According to one administration official, even if the economy stays out of recession, "it's hard to see that we're going to have a dramatic drop in the deficit from $148 billion." The deficit would rise substantially from the 1987 level, this official added, if Congress fails to implement the accord or if there is a recession.

But Baker concluded that the package is credible enough to calm the markets -- and that has been his primary concern since the 508-point drop in the Dow Jones industrial average on Oct. 19, according to administration insiders. Baker, who declined to be interviewed for this story, was "really shaken" by the collapse, a White House official said.

Baker's first accomplishment following the market plunge was to persuade President Reagan to soften his adamant stance against raising taxes. Then, once talks began with congressional leaders, Baker assumed the role of lead negotiator for the administration. He cleared his calendar of speeches and meetings on nonbudget matters and often spent full days on Capitol Hill haggling over budget details.

It was an extraordinary role for a Treasury secretary; the lead negotiating position would normally go to Budget Director James C. Miller III. But the conservative budget director carries considerably less clout than Baker does within the White House, and he favored a much harder line on spending and tax issues.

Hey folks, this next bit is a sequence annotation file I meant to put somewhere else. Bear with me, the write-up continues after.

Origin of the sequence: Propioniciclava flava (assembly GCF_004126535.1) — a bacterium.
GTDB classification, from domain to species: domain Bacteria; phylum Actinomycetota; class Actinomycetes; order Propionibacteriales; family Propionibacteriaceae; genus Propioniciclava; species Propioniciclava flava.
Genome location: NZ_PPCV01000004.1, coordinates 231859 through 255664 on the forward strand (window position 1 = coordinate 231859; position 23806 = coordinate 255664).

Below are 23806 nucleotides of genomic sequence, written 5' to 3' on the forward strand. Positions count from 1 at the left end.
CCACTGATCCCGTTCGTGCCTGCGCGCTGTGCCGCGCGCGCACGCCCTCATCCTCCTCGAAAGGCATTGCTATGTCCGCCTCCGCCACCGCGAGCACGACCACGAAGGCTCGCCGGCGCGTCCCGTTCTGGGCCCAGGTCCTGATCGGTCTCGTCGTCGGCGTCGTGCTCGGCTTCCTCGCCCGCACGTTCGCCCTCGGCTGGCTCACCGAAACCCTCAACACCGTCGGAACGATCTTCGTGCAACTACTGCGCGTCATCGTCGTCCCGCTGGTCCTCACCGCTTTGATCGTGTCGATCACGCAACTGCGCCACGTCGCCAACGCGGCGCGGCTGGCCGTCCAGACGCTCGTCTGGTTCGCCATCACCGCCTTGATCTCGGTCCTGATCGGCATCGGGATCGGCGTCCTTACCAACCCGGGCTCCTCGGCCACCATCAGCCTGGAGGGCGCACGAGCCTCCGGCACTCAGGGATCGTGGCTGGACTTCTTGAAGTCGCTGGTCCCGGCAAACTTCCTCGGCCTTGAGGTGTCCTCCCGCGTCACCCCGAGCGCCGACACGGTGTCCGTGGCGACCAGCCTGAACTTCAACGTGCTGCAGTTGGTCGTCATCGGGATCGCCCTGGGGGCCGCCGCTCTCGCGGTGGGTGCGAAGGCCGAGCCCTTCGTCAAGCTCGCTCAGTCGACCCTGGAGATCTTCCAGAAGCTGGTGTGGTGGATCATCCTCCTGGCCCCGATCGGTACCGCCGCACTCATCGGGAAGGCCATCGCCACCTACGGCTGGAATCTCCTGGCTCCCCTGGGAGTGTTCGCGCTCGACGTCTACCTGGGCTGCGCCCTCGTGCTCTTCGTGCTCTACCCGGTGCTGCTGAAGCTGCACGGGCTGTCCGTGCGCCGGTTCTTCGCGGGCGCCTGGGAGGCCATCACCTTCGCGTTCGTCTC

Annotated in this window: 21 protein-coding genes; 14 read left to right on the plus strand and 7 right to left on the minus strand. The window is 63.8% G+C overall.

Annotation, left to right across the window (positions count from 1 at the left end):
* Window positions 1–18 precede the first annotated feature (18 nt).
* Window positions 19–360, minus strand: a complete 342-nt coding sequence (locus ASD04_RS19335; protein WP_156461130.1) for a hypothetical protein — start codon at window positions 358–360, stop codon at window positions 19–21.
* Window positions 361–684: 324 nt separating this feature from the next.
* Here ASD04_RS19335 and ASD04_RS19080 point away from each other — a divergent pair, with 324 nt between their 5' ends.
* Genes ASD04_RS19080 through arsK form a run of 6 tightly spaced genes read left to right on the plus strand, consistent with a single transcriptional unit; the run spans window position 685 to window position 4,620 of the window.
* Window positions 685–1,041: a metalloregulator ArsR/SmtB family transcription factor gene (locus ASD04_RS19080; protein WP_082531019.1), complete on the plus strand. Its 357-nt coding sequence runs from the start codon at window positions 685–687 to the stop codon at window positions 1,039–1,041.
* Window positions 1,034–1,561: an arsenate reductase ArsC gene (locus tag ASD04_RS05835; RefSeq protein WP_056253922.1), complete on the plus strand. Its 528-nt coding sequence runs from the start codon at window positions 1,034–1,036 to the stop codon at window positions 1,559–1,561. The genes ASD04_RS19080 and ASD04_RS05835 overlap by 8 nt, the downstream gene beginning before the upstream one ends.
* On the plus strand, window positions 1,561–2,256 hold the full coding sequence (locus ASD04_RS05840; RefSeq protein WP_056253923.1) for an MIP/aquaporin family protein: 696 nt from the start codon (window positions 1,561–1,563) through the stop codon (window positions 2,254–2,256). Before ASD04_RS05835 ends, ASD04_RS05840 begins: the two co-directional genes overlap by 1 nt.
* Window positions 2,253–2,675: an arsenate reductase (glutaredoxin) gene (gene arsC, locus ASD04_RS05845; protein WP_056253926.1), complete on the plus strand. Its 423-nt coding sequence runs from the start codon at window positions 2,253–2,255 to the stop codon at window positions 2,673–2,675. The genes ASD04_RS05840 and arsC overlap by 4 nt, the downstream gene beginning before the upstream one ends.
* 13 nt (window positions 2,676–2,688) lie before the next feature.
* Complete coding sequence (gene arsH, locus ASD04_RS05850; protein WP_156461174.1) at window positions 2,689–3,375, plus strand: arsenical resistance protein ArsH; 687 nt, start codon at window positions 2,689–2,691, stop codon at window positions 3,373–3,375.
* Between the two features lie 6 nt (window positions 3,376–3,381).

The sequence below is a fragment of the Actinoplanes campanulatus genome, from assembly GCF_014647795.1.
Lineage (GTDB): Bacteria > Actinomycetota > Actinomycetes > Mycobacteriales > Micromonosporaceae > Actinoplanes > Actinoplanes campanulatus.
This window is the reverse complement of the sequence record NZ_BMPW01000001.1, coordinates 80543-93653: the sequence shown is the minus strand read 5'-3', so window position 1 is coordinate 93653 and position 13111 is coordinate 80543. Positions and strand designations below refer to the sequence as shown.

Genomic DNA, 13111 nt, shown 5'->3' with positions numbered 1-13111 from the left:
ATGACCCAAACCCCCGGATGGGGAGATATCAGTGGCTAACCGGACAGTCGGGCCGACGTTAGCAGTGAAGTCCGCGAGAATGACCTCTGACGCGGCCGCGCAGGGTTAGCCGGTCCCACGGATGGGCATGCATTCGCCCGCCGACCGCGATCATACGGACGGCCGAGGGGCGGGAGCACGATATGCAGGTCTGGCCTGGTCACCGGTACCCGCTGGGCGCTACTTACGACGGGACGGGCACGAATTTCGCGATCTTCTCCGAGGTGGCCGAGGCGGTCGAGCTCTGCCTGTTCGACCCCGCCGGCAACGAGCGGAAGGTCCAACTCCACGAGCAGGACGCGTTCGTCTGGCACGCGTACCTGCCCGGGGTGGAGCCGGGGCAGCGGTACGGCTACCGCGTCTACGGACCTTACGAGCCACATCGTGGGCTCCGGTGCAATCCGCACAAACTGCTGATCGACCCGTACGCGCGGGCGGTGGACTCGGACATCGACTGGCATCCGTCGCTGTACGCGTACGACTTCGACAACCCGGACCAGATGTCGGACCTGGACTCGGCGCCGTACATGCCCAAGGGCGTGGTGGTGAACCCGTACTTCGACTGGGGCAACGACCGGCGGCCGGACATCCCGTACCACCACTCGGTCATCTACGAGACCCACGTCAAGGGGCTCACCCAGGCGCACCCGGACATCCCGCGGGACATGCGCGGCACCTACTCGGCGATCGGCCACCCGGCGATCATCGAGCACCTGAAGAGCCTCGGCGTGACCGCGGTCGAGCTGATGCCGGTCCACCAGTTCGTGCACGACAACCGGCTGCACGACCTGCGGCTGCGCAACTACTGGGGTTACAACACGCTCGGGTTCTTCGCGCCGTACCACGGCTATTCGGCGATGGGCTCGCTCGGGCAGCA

At a number of points during the negotiations, according to one White House official, "Miller would have been more than willing to let a sequester take place." (A sequester is the technical term for an across-the-board spending cut required by the Gramm-Rudman-Hollings law in the absence of a negotiated agreement.) "Baker was not willing to let a sequester take place; he wanted a deal," the official added. To Baker, a sequester represented a failure of the system. Other Reagan advisers took positions in between the two men.

Among the factors influencing Baker was pressure from Bonn, Tokyo, London and other foreign capitals for the United States to shrink its budget deficit. The Treasury secretary has acknowledged that without action by the United States to get its fiscal house in order, there was little chance that other major powers such as West Germany will agree to help sustain world economic growth.